Herrero suggests that this approach may be helpful to planners for several reasons, including the perception of cost savings, predictability of costs, ease for presenting to the planner’s internal clients. She says there it can be motivated by any number of reasons.

However, it definitely places an increased burden on the hotel to predict its clients’ needs while managing to its own bottom line. “From our point of view it’s much easier to do “à la carte” events. In fact, the operation is much more complicated. But the benefit for us is the customer satisfaction.”

Conference Packags Now Offered in U.S. at Wynn Resorts, Las Vegas

While the European market is relatively mature with the acceptance of conference or meeting packages, perhaps more U.S. hotels may begin to consider changing the way they package and price conferences and meetings. This is especially important now when event planners are being required to make meeting decisions under short deadlines – more and more frequently just a matter of weeks out.

In May 2009, Wynn Las Vegas introduced three types of conference and meeting package rates for the smaller meetings market – those with fewer than 80 attendees:

  • Full Day Conference Delegate Package
  • ”AM” Half Day Conference Delegate Package
  • ”PM” Half Day Conference Delegate Package

Just as European planners have come to expect, Wynn’s packaged options are priced on a per delegate (i.e., attendee) rate, including the meeting room, food and beverage, snacks for breaks, LCD projector and screen.

The idea for Wynn to develop its conference package options grew out of the European market approach. André Link, Wynn’s national sales manager previously came from Europe. “For the most part in Europe this is the only way we sold meetings… It was very rare that we prepared A La Carte proposals that listed F&B costs, room rentals, AV charges etc.,” Link explains.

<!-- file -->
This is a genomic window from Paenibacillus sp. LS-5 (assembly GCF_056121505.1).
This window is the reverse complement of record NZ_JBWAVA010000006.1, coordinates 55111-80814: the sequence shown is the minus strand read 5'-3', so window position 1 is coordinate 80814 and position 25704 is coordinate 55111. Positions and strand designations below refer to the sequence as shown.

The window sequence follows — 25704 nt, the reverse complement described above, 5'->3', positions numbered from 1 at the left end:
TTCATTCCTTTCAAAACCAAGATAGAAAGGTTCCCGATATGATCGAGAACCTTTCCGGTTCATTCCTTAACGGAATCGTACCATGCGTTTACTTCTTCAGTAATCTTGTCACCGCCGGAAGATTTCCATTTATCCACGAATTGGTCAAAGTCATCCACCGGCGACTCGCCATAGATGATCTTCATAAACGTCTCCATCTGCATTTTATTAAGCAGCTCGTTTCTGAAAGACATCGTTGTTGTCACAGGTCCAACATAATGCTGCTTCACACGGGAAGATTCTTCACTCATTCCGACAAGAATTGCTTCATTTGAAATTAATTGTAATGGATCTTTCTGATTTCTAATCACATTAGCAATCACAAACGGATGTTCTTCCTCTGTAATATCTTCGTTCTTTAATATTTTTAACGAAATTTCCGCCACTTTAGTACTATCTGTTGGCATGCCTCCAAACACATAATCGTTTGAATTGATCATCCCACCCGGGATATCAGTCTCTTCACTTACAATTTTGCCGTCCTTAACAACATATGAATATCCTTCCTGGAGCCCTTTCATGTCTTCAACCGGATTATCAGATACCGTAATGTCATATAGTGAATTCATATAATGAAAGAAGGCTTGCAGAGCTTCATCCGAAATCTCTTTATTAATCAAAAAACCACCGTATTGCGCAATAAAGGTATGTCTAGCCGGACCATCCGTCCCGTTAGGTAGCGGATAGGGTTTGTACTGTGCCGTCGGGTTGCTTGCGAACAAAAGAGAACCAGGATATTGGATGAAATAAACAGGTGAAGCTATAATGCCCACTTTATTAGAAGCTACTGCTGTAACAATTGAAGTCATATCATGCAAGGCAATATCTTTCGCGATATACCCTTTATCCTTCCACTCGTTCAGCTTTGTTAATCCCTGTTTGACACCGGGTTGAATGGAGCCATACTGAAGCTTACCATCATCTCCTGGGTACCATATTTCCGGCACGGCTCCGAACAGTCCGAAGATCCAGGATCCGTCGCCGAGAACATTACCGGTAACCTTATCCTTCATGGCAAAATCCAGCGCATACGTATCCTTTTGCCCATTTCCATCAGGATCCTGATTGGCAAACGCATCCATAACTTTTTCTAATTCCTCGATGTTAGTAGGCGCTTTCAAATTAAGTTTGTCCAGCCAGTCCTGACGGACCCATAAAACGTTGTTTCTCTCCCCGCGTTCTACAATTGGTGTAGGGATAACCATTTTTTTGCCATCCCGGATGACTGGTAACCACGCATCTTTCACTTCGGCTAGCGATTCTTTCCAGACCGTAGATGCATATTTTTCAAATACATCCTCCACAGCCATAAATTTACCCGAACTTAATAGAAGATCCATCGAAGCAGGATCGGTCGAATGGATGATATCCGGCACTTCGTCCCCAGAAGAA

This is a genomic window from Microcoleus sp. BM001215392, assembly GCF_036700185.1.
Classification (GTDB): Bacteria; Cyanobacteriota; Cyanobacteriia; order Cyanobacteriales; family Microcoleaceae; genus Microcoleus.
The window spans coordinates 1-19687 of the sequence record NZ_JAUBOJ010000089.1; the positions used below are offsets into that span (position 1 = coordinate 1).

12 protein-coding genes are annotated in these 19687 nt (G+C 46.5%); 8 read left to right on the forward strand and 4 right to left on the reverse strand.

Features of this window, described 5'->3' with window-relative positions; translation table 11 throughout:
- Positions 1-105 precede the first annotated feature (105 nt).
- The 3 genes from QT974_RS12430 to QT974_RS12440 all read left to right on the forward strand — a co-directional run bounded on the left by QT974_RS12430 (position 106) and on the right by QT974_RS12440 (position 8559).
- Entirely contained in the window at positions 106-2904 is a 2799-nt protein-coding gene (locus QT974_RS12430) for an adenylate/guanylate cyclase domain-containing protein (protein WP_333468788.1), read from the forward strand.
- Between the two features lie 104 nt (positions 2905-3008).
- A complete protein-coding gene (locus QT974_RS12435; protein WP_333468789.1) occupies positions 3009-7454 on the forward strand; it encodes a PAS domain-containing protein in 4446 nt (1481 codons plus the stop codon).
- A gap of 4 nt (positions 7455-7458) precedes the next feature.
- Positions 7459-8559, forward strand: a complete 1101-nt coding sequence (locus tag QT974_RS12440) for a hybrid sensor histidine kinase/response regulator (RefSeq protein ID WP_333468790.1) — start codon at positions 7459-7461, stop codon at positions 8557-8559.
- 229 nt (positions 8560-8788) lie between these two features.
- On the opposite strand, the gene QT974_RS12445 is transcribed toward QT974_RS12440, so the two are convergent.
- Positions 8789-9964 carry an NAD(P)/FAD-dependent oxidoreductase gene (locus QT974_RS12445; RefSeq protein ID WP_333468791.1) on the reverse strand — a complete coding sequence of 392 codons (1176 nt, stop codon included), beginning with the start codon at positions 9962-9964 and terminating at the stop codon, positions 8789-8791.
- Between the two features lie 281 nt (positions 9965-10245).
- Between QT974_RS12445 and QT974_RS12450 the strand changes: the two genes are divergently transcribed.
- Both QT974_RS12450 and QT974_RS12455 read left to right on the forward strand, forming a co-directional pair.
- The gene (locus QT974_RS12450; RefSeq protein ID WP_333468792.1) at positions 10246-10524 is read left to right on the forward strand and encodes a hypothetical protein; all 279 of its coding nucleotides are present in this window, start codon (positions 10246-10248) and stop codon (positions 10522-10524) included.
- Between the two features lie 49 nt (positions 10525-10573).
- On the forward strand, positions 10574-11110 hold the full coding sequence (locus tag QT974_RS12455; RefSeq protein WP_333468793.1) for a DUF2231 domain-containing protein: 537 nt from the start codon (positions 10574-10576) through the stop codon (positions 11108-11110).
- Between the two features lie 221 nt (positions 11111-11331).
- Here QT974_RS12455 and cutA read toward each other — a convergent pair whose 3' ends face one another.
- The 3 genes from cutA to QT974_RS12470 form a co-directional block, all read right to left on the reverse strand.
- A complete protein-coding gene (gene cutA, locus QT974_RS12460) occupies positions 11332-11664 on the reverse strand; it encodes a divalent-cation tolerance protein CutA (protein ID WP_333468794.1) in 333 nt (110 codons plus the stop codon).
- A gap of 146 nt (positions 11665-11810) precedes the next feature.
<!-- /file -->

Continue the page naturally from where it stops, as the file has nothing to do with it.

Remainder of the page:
Wynn Resorts anticipates that the packaged conference rates will be more popular with its corporate clients because most association meetings are larger in size. Conference packages also help meeting planners to make sure they do not miss any important elements of their program.

Of course, catering is probably one of the more important elements of any conference package, and Wynn has already anticipated this. To help manage costs while offering flexibility, Wynn’s lunch menu, for example, reflects seven different lunch buffets for the various days of the week, and two buffet options that are available at any time, says Matthew Howard, Director of Catering.

“Dietary confines are typically accommodated at no additional charge, provided they are communicated and available prior to the event. Kosher meal requests would be subject to additional fees,” Howard adds.

To be sure, meeting and conference package rates will not meet the needs of every event. In fact, most planners recognize that they will forego some sort of preference for their program or require them to customize the package to include additional elements. And there’s a caution about relying on package rates if planners anticipate that their programs may run longer than initially anticipated, triggering additional fees.

But for those meeting and event planners who are looking closely at their budget, the idea of meeting and conference packages will offer clear predictability for the conference budget.